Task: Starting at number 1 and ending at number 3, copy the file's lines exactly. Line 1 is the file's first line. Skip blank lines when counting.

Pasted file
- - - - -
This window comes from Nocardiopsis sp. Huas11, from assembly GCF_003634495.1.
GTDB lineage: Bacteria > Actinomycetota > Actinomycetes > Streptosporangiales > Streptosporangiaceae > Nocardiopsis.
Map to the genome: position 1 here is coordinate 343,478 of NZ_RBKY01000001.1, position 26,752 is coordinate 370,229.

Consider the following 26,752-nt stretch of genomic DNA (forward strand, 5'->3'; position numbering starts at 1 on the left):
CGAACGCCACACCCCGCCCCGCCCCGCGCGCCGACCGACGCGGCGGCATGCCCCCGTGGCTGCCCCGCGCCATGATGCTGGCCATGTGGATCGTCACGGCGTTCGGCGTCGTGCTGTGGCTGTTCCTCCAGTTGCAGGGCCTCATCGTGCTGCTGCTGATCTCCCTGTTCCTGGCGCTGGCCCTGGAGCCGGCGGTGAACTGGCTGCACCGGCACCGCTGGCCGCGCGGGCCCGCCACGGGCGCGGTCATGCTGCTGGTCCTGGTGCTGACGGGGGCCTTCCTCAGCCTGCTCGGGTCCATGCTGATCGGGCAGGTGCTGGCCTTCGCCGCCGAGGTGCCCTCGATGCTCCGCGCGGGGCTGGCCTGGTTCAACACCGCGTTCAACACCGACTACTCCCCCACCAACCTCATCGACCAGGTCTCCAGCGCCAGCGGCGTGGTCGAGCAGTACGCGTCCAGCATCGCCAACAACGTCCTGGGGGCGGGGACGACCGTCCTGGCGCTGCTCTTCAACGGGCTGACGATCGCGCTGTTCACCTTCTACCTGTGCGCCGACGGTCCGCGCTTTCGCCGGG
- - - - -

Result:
This window comes from Nocardiopsis sp. Huas11, from assembly GCF_003634495.1.
GTDB lineage: Bacteria > Actinomycetota > Actinomycetes > Streptosporangiales > Streptosporangiaceae > Nocardiopsis.
Map to the genome: position 1 here is coordinate 343,478 of NZ_RBKY01000001.1, position 26,752 is coordinate 370,229.